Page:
Phoenix Luxury Condos a Great Way to Spend the Winter!

Upscale condo projects in desirable locations throughout Phoenix epitomized the housing boom here.  They were also the most visible reminders of the crash.  In 2006 the Arizona Republic showed that there were 8,000 new condo units planned for the valley.  Only half of those were built!  Fast forward 5 years…

Several of the high-rise towers and other luxury-condo projects are filling up with buyers.

- Almost 90 percent of the 146 condominiums at One Lexington, a converted 1974 bank building on Phoenix’s Central Avenue, have sold.  Only 14 of the condos were sold before the project’s previous developer filed for bankruptcy in 2009.

- In central Scottsdale, more than 20 condos out of 50 planned have sold at the once-stalled Sage project along the city’s waterfront.  The Safari development, which is on the grounds of the once famous Safari resort, is also filling up.

- The brick minimansions known as Chateau on Central in Phoenix, once boarded up and stalled in foreclosure, are now open and selling.

Metro Phoenix urban-housing expert and broker Keith Mishkin estimates more than 120 new high-end condos in newer developments have sold so far this year, almost twice as many as last year.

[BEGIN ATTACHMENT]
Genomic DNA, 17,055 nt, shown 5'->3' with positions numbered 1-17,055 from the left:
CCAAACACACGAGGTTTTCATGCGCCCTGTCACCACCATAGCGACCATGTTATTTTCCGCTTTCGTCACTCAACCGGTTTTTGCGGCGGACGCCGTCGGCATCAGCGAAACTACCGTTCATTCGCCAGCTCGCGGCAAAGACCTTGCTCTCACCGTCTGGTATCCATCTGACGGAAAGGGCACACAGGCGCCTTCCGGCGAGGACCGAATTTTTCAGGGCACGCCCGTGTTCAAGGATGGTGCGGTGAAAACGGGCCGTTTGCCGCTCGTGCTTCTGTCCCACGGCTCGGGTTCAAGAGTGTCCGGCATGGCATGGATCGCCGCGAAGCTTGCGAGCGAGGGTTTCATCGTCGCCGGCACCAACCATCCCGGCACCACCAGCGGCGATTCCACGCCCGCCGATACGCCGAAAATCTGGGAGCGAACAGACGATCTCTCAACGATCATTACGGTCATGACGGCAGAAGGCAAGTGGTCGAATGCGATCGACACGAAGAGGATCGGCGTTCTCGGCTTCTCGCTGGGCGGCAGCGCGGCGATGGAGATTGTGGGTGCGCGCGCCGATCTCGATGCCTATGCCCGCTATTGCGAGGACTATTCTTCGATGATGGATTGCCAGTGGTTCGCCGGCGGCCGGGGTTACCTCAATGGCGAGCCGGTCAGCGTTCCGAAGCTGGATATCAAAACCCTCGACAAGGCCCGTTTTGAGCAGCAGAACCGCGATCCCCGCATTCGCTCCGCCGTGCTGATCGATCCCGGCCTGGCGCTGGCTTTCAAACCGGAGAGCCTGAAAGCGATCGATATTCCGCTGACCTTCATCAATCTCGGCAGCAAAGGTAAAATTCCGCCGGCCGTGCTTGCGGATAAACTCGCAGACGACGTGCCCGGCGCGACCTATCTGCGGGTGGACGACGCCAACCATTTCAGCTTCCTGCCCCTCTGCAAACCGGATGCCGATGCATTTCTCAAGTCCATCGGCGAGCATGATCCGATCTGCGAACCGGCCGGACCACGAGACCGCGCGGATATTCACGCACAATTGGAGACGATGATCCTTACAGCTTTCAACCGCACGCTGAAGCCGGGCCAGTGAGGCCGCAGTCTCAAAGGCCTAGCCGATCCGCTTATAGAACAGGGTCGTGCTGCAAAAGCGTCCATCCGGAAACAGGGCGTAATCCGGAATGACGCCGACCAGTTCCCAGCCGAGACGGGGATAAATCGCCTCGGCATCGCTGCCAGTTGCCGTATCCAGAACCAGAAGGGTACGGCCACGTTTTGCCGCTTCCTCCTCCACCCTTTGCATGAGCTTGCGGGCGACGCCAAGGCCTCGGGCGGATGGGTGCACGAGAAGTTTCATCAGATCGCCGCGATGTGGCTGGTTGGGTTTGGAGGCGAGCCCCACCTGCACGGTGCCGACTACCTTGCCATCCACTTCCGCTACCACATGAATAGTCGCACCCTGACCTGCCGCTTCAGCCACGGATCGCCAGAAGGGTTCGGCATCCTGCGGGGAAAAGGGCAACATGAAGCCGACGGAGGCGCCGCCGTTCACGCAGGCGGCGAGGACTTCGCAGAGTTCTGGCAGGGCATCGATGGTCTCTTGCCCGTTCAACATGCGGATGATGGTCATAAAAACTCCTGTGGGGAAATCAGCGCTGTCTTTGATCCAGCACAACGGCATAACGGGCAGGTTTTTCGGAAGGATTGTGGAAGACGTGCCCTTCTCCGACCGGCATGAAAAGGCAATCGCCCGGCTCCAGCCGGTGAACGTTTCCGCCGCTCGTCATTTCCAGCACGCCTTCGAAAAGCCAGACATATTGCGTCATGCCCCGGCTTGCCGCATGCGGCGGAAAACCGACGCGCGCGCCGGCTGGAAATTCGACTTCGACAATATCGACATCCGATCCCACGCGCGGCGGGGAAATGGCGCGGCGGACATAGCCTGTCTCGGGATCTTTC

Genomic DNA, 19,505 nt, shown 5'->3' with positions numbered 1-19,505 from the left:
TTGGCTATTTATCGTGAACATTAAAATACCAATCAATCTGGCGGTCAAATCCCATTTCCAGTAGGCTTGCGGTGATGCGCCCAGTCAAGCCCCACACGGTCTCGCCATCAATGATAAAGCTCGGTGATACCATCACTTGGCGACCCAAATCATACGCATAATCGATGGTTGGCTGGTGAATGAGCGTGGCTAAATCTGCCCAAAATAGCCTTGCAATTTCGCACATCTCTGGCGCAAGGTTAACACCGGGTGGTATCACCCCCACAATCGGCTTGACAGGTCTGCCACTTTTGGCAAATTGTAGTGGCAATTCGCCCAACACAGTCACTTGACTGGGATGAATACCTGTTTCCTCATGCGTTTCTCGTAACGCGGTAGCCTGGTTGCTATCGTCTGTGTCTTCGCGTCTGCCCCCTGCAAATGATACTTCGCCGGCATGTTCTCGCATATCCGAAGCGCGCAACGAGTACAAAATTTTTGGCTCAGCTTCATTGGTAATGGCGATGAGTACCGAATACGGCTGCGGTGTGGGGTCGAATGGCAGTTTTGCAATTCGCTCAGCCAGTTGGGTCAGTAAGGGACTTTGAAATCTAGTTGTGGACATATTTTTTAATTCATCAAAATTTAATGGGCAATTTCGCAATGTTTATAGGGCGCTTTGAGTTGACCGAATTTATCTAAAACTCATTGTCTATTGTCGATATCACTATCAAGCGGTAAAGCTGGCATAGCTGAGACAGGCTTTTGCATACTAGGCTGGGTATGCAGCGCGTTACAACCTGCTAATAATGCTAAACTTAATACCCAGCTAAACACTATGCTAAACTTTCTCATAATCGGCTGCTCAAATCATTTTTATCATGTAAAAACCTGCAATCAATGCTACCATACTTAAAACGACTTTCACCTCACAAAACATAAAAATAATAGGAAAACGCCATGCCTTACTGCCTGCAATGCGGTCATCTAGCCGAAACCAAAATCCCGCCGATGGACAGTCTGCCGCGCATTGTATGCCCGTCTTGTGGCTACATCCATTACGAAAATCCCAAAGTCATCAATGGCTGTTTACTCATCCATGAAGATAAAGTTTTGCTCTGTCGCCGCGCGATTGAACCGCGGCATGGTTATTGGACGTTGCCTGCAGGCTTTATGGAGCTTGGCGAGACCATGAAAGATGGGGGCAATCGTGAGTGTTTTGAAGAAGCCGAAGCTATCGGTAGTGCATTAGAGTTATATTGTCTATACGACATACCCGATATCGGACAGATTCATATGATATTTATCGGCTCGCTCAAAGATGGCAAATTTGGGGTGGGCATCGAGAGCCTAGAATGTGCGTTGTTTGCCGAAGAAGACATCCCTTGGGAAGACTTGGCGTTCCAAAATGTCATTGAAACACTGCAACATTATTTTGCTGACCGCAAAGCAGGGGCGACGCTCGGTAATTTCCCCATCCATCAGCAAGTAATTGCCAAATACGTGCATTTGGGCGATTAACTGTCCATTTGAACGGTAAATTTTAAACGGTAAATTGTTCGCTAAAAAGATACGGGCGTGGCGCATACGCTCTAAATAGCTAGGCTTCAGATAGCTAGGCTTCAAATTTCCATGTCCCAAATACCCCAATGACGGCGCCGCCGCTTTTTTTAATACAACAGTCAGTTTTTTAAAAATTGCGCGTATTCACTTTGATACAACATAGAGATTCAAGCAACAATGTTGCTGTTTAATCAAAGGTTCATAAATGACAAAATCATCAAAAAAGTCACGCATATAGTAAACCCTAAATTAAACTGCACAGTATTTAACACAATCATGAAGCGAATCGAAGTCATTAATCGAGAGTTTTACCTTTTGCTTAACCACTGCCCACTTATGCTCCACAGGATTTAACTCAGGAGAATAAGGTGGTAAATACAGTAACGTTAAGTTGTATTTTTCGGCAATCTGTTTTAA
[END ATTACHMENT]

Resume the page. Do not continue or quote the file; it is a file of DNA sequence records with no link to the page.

“I wouldn’t say the new-condo market has bounced back, but it has definitely started to stabilize,” he said. “And it’s not just investors buying now. People who want the urban lifestyle and Baby Boomers are now the biggest groups of high-rise condo buyers.”

And why not?  These are not the condos of old.  They have everything a winter visitor would need: fitness rooms, cafes, valets, doormen, proximity to transportation, dining and shopping, golf courses and best of all LOW MAINTENANCE!  Who wants to pend their winter in the Valley of the Sun taking care of a yard?

Late last year, Phoenix architect Mike Hauer bought a one-bedroom condo on the 14th floor of One Lexington tower in midtown Phoenix.

“The price was right, and the location is great,” said Hauer, who paid about $180,000 for his condo and doesn’t have to pay homeowner-association fees for a year as part of the developer’s incentives to draw buyers. “I had friends over for Fourth of July, and we could watch the fireworks from my balcony. There aren’t a lot of Phoenix homes with views like mine.”  Hauer paid less than half of what his condo was originally priced at when Equus was developing the project in 2008.

Equus filed for bankruptcy, and its lender took over the project. In February 2010, after scouring the Phoenix market for the best high-rise condo deals, British Columbia-based Macdonald Development Corp. bought the tower from the lender for an undisclosed sum.  GO BC!

So far, Macdonald reports it has sold $30 million in condos at One Lexington. The tower was valued at $19 million in 2009.

“Some people thought we were nuts for buying One Lexington,” said Rob Hubbard of Macdonald Development. “But we came into the market at the right time. It cost the last developer $340 a square foot to build it. We obviously didn’t pay that much. Now, we are able to sell the condos for $225 a square foot and make a profit. Our buyers are seeing almost instant appreciation.”  Can you believe that?  Instant appreciation!